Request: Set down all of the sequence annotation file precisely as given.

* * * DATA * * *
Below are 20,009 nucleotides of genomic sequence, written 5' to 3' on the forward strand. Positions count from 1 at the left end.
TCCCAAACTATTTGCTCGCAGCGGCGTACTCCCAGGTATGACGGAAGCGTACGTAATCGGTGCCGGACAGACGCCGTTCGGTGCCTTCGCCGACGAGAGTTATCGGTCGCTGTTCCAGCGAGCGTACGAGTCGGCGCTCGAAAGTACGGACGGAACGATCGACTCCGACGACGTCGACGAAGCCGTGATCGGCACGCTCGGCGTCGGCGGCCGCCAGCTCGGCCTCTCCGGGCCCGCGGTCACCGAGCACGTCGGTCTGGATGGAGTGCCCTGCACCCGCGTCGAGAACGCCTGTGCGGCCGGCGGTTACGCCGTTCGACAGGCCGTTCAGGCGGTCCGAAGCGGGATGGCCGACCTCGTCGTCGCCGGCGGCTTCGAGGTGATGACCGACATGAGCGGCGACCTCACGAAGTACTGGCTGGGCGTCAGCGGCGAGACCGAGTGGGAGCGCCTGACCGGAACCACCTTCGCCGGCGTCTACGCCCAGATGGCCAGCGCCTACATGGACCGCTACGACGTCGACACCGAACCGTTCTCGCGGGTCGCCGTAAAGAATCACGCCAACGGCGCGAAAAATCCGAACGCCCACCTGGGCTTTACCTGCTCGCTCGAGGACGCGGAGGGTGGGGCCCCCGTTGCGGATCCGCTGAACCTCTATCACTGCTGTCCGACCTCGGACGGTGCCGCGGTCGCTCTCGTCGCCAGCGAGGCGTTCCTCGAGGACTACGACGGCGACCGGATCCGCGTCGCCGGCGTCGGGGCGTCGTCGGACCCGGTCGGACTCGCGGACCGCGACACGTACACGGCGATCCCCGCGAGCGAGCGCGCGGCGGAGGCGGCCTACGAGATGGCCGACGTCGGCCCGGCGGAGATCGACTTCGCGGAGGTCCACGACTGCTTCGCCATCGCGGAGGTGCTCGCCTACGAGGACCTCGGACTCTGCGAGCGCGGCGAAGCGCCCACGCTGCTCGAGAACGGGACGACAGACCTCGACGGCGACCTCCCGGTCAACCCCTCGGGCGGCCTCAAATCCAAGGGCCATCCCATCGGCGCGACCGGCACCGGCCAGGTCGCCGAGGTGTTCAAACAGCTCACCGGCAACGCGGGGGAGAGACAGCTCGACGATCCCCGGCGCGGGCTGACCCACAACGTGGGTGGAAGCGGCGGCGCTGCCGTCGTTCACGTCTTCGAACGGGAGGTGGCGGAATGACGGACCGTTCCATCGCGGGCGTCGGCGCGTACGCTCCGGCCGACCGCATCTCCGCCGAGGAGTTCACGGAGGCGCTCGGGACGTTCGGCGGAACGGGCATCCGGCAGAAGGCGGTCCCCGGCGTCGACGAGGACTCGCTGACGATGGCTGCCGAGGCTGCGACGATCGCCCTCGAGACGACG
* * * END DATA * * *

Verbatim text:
Below are 20,009 nucleotides of genomic sequence, written 5' to 3' on the forward strand. Positions count from 1 at the left end.
TCCCAAACTATTTGCTCGCAGCGGCGTACTCCCAGGTATGACGGAAGCGTACGTAATCGGTGCCGGACAGACGCCGTTCGGTGCCTTCGCCGACGAGAGTTATCGGTCGCTGTTCCAGCGAGCGTACGAGTCGGCGCTCGAAAGTACGGACGGAACGATCGACTCCGACGACGTCGACGAAGCCGTGATCGGCACGCTCGGCGTCGGCGGCCGCCAGCTCGGCCTCTCCGGGCCCGCGGTCACCGAGCACGTCGGTCTGGATGGAGTGCCCTGCACCCGCGTCGAGAACGCCTGTGCGGCCGGCGGTTACGCCGTTCGACAGGCCGTTCAGGCGGTCCGAAGCGGGATGGCCGACCTCGTCGTCGCCGGCGGCTTCGAGGTGATGACCGACATGAGCGGCGACCTCACGAAGTACTGGCTGGGCGTCAGCGGCGAGACCGAGTGGGAGCGCCTGACCGGAACCACCTTCGCCGGCGTCTACGCCCAGATGGCCAGCGCCTACATGGACCGCTACGACGTCGACACCGAACCGTTCTCGCGGGTCGCCGTAAAGAATCACGCCAACGGCGCGAAAAATCCGAACGCCCACCTGGGCTTTACCTGCTCGCTCGAGGACGCGGAGGGTGGGGCCCCCGTTGCGGATCCGCTGAACCTCTATCACTGCTGTCCGACCTCGGACGGTGCCGCGGTCGCTCTCGTCGCCAGCGAGGCGTTCCTCGAGGACTACGACGGCGACCGGATCCGCGTCGCCGGCGTCGGGGCGTCGTCGGACCCGGTCGGACTCGCGGACCGCGACACGTACACGGCGATCCCCGCGAGCGAGCGCGCGGCGGAGGCGGCCTACGAGATGGCCGACGTCGGCCCGGCGGAGATCGACTTCGCGGAGGTCCACGACTGCTTCGCCATCGCGGAGGTGCTCGCCTACGAGGACCTCGGACTCTGCGAGCGCGGCGAAGCGCCCACGCTGCTCGAGAACGGGACGACAGACCTCGACGGCGACCTCCCGGTCAACCCCTCGGGCGGCCTCAAATCCAAGGGCCATCCCATCGGCGCGACCGGCACCGGCCAGGTCGCCGAGGTGTTCAAACAGCTCACCGGCAACGCGGGGGAGAGACAGCTCGACGATCCCCGGCGCGGGCTGACCCACAACGTGGGTGGAAGCGGCGGCGCTGCCGTCGTTCACGTCTTCGAACGGGAGGTGGCGGAATGACGGACCGTTCCATCGCGGGCGTCGGCGCGTACGCTCCGGCCGACCGCATCTCCGCCGAGGAGTTCACGGAGGCGCTCGGGACGTTCGGCGGAACGGGCATCCGGCAGAAGGCGGTCCCCGGCGTCGACGAGGACTCGCTGACGATGGCTGCCGAGGCTGCGACGATCGCCCTCGAGACGACG